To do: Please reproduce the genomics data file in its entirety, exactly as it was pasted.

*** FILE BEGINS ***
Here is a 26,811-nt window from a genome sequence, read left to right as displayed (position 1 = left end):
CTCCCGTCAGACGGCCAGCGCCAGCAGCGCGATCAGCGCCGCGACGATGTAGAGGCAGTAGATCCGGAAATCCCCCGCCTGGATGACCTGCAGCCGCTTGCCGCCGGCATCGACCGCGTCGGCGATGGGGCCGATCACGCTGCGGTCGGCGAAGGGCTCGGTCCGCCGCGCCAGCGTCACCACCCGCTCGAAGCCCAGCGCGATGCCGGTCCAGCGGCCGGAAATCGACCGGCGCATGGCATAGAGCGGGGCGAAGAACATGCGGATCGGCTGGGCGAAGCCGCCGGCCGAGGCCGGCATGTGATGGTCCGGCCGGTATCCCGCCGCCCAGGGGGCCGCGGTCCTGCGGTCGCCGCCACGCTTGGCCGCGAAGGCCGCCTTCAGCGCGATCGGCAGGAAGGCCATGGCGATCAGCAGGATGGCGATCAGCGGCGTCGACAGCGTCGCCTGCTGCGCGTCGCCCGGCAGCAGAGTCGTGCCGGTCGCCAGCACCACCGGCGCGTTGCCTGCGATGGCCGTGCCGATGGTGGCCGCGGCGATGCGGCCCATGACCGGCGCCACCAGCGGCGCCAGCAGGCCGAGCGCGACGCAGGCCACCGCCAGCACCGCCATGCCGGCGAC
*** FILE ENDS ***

Here is a 26,811-nt window from a genome sequence, read left to right as displayed (position 1 = left end):
CTCCCGTCAGACGGCCAGCGCCAGCAGCGCGATCAGCGCCGCGACGATGTAGAGGCAGTAGATCCGGAAATCCCCCGCCTGGATGACCTGCAGCCGCTTGCCGCCGGCATCGACCGCGTCGGCGATGGGGCCGATCACGCTGCGGTCGGCGAAGGGCTCGGTCCGCCGCGCCAGCGTCACCACCCGCTCGAAGCCCAGCGCGATGCCGGTCCAGCGGCCGGAAATCGACCGGCGCATGGCATAGAGCGGGGCGAAGAACATGCGGATCGGCTGGGCGAAGCCGCCGGCCGAGGCCGGCATGTGATGGTCCGGCCGGTATCCCGCCGCCCAGGGGGCCGCGGTCCTGCGGTCGCCGCCACGCTTGGCCGCGAAGGCCGCCTTCAGCGCGATCGGCAGGAAGGCCATGGCGATCAGCAGGATGGCGATCAGCGGCGTCGACAGCGTCGCCTGCTGCGCGTCGCCCGGCAGCAGAGTCGTGCCGGTCGCCAGCACCACCGGCGCGTTGCCTGCGATGGCCGTGCCGATGGTGGCCGCGGCGATGCGGCCCATGACCGGCGCCACCAGCGGCGCCAGCAGGCCGAGCGCGACGCAGGCCACCGCCAGCACCGCCATGCCGGCGAC